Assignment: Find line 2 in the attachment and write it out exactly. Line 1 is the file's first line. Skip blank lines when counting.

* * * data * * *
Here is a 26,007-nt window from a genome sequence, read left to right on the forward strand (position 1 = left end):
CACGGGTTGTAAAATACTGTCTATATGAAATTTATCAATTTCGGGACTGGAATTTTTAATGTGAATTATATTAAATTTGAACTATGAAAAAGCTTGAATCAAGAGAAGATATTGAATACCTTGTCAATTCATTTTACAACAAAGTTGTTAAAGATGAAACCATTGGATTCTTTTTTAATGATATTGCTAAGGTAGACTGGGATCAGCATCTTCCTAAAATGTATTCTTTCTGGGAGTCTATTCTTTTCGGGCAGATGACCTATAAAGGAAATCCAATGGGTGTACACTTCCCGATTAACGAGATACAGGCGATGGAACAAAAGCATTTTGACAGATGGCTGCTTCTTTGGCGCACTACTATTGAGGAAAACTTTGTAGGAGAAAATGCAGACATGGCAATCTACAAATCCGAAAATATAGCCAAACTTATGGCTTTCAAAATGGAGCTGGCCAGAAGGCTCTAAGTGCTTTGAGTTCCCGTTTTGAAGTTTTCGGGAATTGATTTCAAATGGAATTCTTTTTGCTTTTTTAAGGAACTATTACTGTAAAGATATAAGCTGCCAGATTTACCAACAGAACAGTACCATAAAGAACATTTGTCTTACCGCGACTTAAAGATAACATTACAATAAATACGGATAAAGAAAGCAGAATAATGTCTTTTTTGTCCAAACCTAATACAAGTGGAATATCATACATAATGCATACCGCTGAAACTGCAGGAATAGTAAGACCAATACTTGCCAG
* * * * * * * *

CACGGGTTGTAAAATACTGTCTATATGAAATTTATCAATTTCGGGACTGGAATTTTTAATGTGAATTATATTAAATTTGAACTATGAAAAAGCTTGAATCAAGAGAAGATATTGAATACCTTGTCAATTCATTTTACAACAAAGTTGTTAAAGATGAAACCATTGGATTCTTTTTTAATGATATTGCTAAGGTAGACTGGGATCAGCATCTTCCTAAAATGTATTCTTTCTGGGAGTCTATTCTTTTCGGGCAGATGACCTATAAAGGAAATCCAATGGGTGTACACTTCCCGATTAACGAGATACAGGCGATGGAACAAAAGCATTTTGACAGATGGCTGCTTCTTTGGCGCACTACTATTGAGGAAAACTTTGTAGGAGAAAATGCAGACATGGCAATCTACAAATCCGAAAATATAGCCAAACTTATGGCTTTCAAAATGGAGCTGGCCAGAAGGCTCTAAGTGCTTTGAGTTCCCGTTTTGAAGTTTTCGGGAATTGATTTCAAATGGAATTCTTTTTGCTTTTTTAAGGAACTATTACTGTAAAGATATAAGCTGCCAGATTTACCAACAGAACAGTACCATAAAGAACATTTGTCTTACCGCGACTTAAAGATAACATTACAATAAATACGGATAAAGAAAGCAGAATAATGTCTTTTTTGTCCAAACCTAATACAAGTGGAATATCATACATAATGCATACCGCTGAAACTGCAGGAATAGTAAGACCAATACTTGCCAG